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Over the past few months, study upon study has shown that hospital patients are at serious risk of developing infections or illnesses caused by medical staff negligence. Unfortunately, those studies have not produced tangible results.
Patients and advocacy groups say that more needs to be done to reduce the number of hospital-acquired infections in Pennsylvania and around the country. Unfortunately, they are meeting stiff resistance from hospitals.
USA Today recently reported the story of one woman who experienced a harrowing ordeal shortly after giving birth to her second child. The baby was delivered via c-section. Thankfully, the child was fine. But the mother was not so lucky.
As she was being discharged with her son, the mother reported that the c-section incision was “painful and oozing.” Shortly thereafter, the hospital had to admit her again because she had a fever of 104 degrees. She then spent 13 more days in the hospital being treated for necrotizing fasciitis, a flesh-eating disease that she acquired in the hospital.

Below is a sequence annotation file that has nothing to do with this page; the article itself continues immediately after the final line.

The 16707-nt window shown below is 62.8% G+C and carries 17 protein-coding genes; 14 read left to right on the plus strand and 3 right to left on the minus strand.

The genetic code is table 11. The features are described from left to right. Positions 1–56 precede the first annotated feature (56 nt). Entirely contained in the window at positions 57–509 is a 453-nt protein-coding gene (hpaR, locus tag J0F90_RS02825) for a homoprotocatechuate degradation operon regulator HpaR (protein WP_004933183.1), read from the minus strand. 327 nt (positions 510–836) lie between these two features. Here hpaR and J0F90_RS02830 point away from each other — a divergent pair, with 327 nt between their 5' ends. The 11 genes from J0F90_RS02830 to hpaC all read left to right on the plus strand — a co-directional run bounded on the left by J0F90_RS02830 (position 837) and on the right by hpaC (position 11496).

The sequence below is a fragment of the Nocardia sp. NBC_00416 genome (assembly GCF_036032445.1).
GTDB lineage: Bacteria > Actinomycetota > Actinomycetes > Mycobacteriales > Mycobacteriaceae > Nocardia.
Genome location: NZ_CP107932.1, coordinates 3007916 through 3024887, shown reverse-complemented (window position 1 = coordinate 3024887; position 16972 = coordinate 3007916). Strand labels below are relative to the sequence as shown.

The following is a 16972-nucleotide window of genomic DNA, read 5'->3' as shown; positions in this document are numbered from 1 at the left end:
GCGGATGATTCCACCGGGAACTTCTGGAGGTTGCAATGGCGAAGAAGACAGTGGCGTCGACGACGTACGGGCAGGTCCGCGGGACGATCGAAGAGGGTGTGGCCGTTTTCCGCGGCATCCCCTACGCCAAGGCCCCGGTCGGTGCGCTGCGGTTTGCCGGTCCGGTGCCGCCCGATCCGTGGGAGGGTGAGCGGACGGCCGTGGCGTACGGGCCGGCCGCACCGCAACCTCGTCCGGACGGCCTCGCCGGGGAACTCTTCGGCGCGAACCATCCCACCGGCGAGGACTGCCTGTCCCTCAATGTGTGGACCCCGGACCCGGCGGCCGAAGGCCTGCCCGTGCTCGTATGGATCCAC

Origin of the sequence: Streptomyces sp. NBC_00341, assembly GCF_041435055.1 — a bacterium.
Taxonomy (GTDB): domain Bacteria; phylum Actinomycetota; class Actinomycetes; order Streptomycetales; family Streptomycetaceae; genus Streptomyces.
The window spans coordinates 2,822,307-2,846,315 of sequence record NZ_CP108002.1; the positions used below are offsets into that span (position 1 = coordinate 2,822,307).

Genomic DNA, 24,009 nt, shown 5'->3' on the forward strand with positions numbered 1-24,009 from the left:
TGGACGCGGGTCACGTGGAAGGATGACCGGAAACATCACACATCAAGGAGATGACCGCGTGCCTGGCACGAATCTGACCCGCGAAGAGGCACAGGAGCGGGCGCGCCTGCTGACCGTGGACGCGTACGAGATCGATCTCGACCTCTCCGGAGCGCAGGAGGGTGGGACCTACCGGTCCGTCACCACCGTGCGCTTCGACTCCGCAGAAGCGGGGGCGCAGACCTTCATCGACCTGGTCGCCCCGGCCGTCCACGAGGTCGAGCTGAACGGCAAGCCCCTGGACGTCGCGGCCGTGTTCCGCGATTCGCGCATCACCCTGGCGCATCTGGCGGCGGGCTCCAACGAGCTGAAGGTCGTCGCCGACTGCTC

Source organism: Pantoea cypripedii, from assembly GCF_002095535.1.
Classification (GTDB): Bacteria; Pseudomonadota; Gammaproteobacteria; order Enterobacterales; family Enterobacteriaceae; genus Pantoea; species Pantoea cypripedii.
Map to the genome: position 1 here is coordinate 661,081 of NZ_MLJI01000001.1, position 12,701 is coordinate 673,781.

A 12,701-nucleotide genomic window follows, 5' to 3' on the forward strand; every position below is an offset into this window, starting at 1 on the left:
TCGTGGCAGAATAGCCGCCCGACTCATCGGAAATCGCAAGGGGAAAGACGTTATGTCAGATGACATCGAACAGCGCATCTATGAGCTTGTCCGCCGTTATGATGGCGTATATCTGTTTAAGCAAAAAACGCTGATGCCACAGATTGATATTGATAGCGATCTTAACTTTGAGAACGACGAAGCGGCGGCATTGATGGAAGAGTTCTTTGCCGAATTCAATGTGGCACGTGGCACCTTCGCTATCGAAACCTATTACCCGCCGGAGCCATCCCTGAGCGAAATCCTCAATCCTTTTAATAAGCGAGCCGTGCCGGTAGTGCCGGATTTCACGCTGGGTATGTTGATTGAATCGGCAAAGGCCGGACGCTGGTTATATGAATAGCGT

Instead of being able to enjoy her son’s first few weeks of life, this mother was forced to fight for her life in the hospital. Unfortunately, her story is not unique.
According to the Centers for Disease Control and Prevention, nearly five percent of hospital patients will acquire an infection. Although this woman’s case is more severe than most, the CDC says that these infections kill nearly 100,000 people every year. This is far too many lives being lost because of preventable hospital-acquired infections.
Many advocacy groups have been pushing for individual hospitals’ infection rates. Hospitals, however, are not inclined to comply. They often argue that spending time gathering such data would take time away from patient care.
While simple things like proper hand-washing and wearing clean scrubs can make a difference, it is not enough. Hospitals need to start tracking their own infection rates and reporting that information so that patients can make smart decisions about where to seek medical care.
Source: USA Today, “War on hospital infections drags on,” Rita Rubin, Sept. 19, 2011